Name Changes in Massonia

Jim McKenney
Thu, 17 Jan 2013 19:38:29 PST
Actually, Jim Shields, I have no doubt that most of what you said is true. In fact, anyone who knows well the history of science knows that this happens all the time. 

But let's not assume that when we lose sight of concepts we replace them with better ones; isn't it usually more a matter of replacing them with ones more suitable to the times? We live in a technology driven world: new technology will be used, for better or worse. In my view science is little different than music composition: it changes from generation to generation, and each generation tends to champion its own. But in the end, who is really to say that one sort is really better than another? 

That we will be defining a species by its DNA is to be expected. But fifty years ago the same thing could have been said about defining a species by its chromosome count. Fifty years before that it would have been gross morphology. In retrospect, we can say with confidence that chromosome counts and gross morphology simply didn't do the job well enough. And I'm confident that the time will come when scientists will admit that DNA studies couldn't do it either. 

That a new species concept will emerge from these DNA studies is to be expected, just as species concepts based on other sorts of morphology had their day. But just because the consensus in the community of scientists favors a particular view at a given time is no guarantee that another tool will not emerge allowing the next generation of young Turks to reshape things yet again.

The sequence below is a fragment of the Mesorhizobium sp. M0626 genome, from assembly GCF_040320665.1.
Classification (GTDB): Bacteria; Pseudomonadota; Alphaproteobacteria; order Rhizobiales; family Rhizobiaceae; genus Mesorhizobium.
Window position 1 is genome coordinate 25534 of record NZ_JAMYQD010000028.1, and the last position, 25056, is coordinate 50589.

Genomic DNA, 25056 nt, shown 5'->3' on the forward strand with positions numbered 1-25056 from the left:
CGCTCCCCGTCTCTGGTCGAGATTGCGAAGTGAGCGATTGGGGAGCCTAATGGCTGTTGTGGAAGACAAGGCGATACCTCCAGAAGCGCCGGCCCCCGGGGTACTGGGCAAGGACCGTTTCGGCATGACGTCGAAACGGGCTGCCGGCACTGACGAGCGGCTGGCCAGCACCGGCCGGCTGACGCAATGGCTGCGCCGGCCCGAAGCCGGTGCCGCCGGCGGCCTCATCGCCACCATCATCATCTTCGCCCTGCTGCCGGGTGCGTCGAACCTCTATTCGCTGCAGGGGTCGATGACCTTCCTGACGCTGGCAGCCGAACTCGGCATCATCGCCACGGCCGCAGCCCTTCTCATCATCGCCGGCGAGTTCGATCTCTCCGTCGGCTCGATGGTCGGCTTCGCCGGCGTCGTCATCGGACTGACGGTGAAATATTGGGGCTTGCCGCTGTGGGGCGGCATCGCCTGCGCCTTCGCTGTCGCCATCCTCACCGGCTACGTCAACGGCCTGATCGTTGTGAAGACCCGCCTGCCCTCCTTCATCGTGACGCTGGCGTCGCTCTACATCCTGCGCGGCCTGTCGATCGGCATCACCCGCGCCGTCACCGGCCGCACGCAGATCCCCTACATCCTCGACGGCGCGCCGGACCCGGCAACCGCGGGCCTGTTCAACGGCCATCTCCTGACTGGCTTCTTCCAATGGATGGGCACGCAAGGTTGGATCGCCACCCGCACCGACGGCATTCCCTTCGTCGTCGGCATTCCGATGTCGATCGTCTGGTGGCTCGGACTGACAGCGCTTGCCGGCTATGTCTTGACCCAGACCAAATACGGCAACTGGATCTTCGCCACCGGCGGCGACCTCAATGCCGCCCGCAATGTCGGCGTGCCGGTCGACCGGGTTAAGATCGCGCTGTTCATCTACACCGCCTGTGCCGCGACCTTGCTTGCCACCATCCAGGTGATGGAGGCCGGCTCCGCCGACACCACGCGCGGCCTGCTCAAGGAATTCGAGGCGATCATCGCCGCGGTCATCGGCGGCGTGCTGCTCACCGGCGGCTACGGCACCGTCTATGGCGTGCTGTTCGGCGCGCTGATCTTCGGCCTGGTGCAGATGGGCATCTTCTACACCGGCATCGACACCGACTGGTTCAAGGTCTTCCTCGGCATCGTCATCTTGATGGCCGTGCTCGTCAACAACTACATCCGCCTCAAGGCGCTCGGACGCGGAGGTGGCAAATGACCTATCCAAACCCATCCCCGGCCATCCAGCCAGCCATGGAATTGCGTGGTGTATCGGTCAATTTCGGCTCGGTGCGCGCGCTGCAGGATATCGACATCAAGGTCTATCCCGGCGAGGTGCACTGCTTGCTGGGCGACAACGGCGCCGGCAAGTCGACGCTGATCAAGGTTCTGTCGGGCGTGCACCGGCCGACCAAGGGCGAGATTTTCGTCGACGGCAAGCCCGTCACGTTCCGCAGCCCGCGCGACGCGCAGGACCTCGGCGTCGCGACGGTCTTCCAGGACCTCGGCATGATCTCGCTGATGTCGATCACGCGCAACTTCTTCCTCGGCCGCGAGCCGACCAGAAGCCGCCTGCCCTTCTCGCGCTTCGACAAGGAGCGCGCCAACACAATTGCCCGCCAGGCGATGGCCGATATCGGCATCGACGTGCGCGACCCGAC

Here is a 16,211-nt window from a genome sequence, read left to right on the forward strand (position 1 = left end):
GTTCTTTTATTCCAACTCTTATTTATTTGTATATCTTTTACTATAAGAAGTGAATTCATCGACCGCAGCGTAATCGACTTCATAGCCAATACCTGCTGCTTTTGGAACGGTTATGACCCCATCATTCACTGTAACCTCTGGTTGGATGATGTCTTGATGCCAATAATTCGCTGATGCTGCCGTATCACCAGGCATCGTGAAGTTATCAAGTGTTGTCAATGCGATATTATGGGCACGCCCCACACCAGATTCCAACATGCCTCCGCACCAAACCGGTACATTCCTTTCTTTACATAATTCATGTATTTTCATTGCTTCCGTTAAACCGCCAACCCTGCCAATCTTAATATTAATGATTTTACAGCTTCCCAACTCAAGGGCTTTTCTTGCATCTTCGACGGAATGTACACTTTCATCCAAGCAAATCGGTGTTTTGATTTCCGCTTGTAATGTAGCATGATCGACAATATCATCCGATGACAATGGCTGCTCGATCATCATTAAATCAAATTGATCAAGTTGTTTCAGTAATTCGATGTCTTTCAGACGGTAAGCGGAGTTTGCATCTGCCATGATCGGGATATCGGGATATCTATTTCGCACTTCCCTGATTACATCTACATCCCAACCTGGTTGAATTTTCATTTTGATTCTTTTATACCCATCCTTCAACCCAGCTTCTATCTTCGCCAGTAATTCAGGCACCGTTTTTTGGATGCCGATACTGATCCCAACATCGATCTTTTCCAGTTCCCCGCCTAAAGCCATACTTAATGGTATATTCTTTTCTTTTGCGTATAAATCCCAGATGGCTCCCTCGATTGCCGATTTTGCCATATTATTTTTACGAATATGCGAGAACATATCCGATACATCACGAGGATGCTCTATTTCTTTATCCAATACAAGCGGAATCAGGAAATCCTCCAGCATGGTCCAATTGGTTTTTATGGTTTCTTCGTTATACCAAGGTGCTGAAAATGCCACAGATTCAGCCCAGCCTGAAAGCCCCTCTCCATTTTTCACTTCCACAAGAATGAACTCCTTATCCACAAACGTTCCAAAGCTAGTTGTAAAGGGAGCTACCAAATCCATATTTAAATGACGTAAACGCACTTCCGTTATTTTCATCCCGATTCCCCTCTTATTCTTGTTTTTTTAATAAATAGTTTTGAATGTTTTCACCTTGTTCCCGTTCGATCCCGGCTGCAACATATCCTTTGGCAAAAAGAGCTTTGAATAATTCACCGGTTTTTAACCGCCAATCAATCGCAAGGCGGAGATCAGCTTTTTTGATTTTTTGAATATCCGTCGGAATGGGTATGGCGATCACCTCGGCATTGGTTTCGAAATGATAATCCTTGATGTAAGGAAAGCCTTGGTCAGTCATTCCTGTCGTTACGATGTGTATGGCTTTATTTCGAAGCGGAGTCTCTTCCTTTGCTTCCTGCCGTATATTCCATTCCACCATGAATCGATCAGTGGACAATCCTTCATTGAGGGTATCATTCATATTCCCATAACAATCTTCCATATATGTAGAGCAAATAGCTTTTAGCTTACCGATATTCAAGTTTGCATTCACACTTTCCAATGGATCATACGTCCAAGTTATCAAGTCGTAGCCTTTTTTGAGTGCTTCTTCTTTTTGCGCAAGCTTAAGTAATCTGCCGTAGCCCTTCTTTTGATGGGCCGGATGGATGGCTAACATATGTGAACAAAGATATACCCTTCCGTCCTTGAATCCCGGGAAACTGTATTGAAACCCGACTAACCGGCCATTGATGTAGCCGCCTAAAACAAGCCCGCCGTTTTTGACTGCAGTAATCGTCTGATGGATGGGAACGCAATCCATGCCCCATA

I agree mostly with your prediction for the future, "We will one day very soon be defining a species by its DNA, and the old definitions of "species" -- all of them, and  several were really never very good anyway and all of them had problems -- will be 

lost sight of as science focuses on the molecular." 

But I think that when the modern species concept emerged in the last century, an intriguing cross fertilization of science and philosophy took place. DNA studies do the scientific part of the equation well, but my sense is that so far they ignore the philosophical part. No doubt an avalanche of new data will temporarily obscure this lack, but it's a shortcoming which won't go away. Thinkers will continue to ask "what does species mean?". Those who want to force an answer will have bulk data with which to bludgeon their way to an "answer". Taxonomy has always been beholden to various utilitarian considerations, and DNA studies will simply encourage that side of things to flourish. 

Science might abandon the concept of species, but if that happens I don't think it will be because DNA studies provide  a better alternative. It will be because DNA studies make possible a more rigorous pursuit of the purely utilitarian considerations which traditionally have influenced taxonomic decisions. 

I made a musical analogy above. Earlier today I was listening to a Mozart composition about which the announcer had given a bit of background information. It seems that when Mozart took the piece to his publisher (who was a friend), the publisher told Mozart that he would not publish the piece because no one would be able to play it. Yet we know that people capable of playing it did eventually emerge, and now over two hundred year later it still makes musical sense. That's the way I think about the modern species concept: the time will come when there are people capable of playing it, and long afterward there will be those to whom it still makes sense. 

Jim Mc Kenney   

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